@Optimus: I could imagine that AI will also become interesting for artists in the future. Namely, if you only train an AI with your own works, for example. Then, as an illustrator, you could have a much larger output than before. Because creating illustrations is often a tough process that at some point is no longer fun, especially under time pressure. Or if the customer has constant changes.
added on the 2023-07-01 18:29:33 by gaspode gaspode
That was a bit off, but why programmers don't like programming (negative stereotypes of code monkey, most are professionals but not really into?), but artist love creating stuff and where the first to see how meaningless it is?

The difference here is that programming offers promising career opportunities so it's not merely the domain of passion.
as tools continue to be infused with AI (e.g. Adobe Firefly), it may eventually become impossible to create images that didn't involve AI. Unless you draw them on paper.

"Sorry but your Deluxe Paint has been taken over by an AI"
deluxe pAInt
added on the 2023-07-01 20:35:22 by gaspode gaspode
Does the Demoscene typically reward creativity?

Good to see you calling this out.
Please just think about it next time you are about to thumb down a prod like bitmap rasters or salty water.
added on the 2023-07-01 20:44:21 by Fab Fab
.. both of which have a grand total of 1 thumb down
added on the 2023-07-01 21:04:38 by farfar farfar
Does the Demoscene typically reward creativity?

Isn't creativity challenging for almost any scene?

We know that the initial reception for many great artworks of the past has been cold.

Perhaps it's noteworthy that demoscene does not have professional critics who sometimes champion works that are shunned by the audience. Or is the role of Meteoriks jury similar enough..?
.. both of which have a grand total of 1 thumb down

The point was possibly that both of those are by the same person who asked if the demo scene rewards creativity. Kettle, pot, etc.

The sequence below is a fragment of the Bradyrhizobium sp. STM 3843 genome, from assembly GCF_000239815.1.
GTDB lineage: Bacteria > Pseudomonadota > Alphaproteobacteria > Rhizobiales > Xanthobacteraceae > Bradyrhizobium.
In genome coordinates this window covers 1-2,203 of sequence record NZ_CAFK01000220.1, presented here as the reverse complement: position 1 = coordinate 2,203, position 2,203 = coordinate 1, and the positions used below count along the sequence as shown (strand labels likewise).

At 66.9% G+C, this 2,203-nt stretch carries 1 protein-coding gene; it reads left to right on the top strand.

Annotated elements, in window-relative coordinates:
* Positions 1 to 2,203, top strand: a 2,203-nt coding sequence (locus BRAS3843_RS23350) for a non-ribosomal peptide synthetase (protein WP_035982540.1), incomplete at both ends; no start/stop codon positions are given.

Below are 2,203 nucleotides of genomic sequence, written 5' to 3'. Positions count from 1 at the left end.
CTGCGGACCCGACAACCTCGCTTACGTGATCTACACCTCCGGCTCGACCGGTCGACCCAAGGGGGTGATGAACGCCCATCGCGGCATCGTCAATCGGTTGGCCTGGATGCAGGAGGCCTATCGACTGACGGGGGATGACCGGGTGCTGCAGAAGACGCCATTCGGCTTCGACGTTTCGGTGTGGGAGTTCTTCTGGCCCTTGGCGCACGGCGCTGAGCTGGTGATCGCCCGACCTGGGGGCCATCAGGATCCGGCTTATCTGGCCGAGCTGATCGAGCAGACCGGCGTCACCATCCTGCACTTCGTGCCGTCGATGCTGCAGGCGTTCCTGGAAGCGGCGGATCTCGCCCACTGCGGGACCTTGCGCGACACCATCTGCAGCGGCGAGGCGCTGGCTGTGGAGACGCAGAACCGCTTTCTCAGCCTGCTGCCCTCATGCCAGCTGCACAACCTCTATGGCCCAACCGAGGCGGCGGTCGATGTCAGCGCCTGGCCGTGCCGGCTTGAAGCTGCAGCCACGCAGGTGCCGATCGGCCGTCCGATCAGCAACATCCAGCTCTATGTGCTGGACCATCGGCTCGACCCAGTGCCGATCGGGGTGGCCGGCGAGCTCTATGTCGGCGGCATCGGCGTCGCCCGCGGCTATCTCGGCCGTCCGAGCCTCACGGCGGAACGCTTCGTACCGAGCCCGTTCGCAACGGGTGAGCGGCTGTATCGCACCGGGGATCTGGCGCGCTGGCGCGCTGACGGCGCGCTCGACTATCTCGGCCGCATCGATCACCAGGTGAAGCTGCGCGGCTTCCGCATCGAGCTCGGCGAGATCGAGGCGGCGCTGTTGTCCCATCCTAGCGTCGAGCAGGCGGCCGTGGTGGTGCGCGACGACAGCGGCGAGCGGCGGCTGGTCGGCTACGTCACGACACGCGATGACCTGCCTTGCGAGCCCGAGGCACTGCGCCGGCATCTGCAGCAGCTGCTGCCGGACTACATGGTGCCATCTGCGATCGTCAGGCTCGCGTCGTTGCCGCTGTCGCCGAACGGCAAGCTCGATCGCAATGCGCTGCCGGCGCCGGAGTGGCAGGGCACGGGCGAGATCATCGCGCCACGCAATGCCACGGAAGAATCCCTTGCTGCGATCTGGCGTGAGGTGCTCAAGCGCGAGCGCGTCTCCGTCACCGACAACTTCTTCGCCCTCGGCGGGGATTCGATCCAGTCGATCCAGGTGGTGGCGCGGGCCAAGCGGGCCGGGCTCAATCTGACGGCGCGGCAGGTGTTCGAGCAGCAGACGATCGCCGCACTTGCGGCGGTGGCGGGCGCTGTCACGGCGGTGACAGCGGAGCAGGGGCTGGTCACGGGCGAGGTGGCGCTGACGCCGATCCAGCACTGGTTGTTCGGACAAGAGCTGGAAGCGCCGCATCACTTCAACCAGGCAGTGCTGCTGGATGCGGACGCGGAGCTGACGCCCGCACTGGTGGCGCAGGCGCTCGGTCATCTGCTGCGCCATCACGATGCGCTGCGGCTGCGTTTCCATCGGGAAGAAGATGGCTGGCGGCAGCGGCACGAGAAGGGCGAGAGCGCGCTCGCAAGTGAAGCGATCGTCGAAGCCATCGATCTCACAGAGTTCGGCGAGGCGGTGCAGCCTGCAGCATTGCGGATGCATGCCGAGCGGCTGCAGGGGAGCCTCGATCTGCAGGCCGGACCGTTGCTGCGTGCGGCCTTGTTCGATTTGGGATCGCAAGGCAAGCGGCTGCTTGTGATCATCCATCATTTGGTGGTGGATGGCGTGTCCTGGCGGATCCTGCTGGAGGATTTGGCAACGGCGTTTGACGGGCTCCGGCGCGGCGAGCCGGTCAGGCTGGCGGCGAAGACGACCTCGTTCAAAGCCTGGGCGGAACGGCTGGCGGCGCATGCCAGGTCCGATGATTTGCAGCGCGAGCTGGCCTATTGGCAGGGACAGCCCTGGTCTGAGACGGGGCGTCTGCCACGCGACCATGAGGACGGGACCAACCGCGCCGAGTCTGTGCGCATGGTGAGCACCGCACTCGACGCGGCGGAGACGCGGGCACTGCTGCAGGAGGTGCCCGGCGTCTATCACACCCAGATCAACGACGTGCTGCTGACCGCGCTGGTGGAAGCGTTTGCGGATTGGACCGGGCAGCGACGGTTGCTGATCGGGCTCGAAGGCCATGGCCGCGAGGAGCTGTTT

added on the 2023-07-01 23:09:56 by absence absence
added on the 2023-07-01 23:15:52 by Fab Fab
Same for Batman Rises btw lol
added on the 2023-07-02 02:53:26 by okkie okkie
And EON …
added on the 2023-07-02 05:29:52 by gaspode gaspode
it’s only matter of time until i code like crazyass smash, too, deal with it lol.

added on the 2023-07-02 06:14:20 by harism harism
i see you hatin but my prompt engineering skills are superiorlously even for creating notch in less than ninety seconds. end.

added on the 2023-07-02 06:40:01 by harism harism
I can’t understand why everybody conflates LLM’s with AI. My problems with LLM’s are: (1) they are energy hogs, (2) they are centralized and owned by big capital and (3) they (chatbots, prompt-to-image bots) do not represent original nor creative use of technology, they bring nothing new or revolutionary to the table, they are rather mimicking more of the same old ‘art’. They are big data scraping / remixing machines. Not that a lot of human ‘artists’ are not basically the same thing. I see something like Mandelbulbs for example as way more creative than Midjourney/Dall-E/whatever. To me they represent exactly the opposite thing to scene/garage/diy ethos.
added on the 2023-07-02 07:58:08 by 4gentE 4gentE
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added on the 2023-07-02 11:18:24 by psenough psenough
The main difference between "prompt engineers" and "actual artists" is control, I guess

I respect people who have control over their craft. Skilled coders, fractal artists who are not working generatively, musicians applying knowledge and quantitative techniques instead of randomly changing parameters until it's nice. Some coders using copilot may have control, but the majority doesn't. Unity allows control, but the majority of its user base has none. Same with diffusion- or language models.

Eliminating boilerplate is a legitimate use case of AI imo. No need to claim "looking it up in the docs and adding the example, with slightly different parameters", is an important part of writing code. Also no use in excluding this use case by ruleset.

Eliminating software design, or visual concept / composition from the creative workflow by using those same tools is lazy and redundant. If I'm consuming such a prod, I'm usually not able to tell the difference tho (in the case where the author has applied control beforehand). So for me: If it's pretty, and if it makes me happy, create it however the fuck you want. And if you're able to amaze me with low-effort diffusion model crap, please do it.
added on the 2023-07-02 11:54:51 by NR4 NR4